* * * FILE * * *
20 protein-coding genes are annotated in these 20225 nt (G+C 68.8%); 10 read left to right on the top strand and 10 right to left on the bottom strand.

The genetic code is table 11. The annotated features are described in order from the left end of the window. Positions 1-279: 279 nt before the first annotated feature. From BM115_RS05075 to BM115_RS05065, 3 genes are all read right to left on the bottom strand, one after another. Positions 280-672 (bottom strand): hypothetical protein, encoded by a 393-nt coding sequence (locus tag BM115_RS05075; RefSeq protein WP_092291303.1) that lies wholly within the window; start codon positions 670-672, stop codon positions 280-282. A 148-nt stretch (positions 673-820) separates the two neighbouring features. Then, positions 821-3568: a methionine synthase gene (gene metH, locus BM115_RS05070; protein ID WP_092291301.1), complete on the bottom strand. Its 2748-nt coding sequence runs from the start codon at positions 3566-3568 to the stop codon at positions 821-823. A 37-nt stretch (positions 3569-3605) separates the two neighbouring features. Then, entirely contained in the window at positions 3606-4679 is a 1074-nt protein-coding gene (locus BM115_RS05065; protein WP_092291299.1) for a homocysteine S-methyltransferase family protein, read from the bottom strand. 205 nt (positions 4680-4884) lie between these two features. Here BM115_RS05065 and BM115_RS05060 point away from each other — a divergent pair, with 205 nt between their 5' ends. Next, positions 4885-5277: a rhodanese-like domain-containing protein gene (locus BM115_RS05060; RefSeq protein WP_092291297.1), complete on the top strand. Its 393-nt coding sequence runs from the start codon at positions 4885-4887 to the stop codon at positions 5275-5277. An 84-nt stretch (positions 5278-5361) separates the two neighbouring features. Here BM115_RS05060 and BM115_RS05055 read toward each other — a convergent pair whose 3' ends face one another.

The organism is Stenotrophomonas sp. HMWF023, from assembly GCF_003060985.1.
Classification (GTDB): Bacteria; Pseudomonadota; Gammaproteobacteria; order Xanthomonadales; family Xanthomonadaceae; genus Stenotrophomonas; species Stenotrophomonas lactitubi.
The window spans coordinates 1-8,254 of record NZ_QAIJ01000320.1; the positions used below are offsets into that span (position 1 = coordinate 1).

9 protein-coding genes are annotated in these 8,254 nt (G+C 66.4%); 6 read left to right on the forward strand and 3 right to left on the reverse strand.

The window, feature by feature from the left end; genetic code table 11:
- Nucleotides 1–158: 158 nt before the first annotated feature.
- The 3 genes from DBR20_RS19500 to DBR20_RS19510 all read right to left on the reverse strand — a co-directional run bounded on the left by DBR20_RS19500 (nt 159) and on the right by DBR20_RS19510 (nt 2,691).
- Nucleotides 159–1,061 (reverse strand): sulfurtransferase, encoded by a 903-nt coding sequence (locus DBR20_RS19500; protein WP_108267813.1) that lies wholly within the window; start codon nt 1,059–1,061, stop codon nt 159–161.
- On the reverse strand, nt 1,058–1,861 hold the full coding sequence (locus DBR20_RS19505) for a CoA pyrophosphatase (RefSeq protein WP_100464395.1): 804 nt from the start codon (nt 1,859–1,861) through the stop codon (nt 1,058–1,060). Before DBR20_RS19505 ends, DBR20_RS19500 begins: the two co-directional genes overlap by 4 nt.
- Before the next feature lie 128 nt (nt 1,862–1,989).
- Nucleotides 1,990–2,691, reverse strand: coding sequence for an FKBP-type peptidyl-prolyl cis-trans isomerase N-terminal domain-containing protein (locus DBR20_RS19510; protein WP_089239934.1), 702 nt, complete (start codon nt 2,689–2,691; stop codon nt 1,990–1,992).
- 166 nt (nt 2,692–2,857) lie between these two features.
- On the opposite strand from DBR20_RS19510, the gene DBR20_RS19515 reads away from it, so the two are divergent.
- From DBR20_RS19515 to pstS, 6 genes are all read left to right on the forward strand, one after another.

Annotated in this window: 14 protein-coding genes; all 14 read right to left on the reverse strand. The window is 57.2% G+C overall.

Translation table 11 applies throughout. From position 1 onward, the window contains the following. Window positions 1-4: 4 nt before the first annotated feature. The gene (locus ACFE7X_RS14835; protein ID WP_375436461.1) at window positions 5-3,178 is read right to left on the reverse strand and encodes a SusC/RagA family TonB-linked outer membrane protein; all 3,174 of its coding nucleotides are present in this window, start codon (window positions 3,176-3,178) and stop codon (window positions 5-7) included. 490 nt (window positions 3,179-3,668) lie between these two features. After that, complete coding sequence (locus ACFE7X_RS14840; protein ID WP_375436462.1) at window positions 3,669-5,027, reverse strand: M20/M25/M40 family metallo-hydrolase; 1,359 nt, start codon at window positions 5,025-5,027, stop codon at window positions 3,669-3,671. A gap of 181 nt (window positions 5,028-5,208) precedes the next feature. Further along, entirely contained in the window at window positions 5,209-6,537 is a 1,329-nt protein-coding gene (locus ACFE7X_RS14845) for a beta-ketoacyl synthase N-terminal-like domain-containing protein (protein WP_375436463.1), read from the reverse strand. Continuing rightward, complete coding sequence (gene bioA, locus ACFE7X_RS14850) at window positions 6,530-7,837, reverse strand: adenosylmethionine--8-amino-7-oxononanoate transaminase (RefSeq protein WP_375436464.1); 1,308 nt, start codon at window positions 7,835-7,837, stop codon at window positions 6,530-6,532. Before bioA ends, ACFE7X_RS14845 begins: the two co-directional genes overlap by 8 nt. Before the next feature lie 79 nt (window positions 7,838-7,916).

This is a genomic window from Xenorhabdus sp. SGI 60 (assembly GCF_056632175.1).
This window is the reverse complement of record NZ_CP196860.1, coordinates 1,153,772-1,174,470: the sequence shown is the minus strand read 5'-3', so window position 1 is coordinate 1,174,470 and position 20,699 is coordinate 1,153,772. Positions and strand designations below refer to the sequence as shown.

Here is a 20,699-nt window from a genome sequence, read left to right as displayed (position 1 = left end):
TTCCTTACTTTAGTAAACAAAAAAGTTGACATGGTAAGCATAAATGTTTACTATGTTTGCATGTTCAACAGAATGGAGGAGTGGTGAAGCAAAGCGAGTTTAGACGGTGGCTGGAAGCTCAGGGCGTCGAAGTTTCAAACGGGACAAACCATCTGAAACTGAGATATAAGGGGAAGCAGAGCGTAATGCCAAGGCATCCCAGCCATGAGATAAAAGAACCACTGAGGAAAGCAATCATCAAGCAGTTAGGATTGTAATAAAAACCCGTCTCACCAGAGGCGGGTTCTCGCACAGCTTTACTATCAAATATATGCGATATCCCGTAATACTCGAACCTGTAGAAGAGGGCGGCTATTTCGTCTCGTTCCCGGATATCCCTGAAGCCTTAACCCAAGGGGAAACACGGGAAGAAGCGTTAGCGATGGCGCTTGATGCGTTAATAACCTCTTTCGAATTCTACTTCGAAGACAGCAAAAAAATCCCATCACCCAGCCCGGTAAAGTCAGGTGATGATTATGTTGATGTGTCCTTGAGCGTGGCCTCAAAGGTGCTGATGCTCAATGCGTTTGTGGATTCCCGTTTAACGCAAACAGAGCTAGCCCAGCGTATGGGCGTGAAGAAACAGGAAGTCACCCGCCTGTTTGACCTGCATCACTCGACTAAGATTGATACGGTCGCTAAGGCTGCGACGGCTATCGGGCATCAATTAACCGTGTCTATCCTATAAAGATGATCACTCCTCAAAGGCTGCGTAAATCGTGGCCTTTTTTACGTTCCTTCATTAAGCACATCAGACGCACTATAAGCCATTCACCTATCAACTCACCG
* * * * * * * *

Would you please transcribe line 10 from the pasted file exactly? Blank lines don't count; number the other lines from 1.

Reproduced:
- Nucleotides 159–1,061 (reverse strand): sulfurtransferase, encoded by a 903-nt coding sequence (locus DBR20_RS19500; protein WP_108267813.1) that lies wholly within the window; start codon nt 1,059–1,061, stop codon nt 159–161.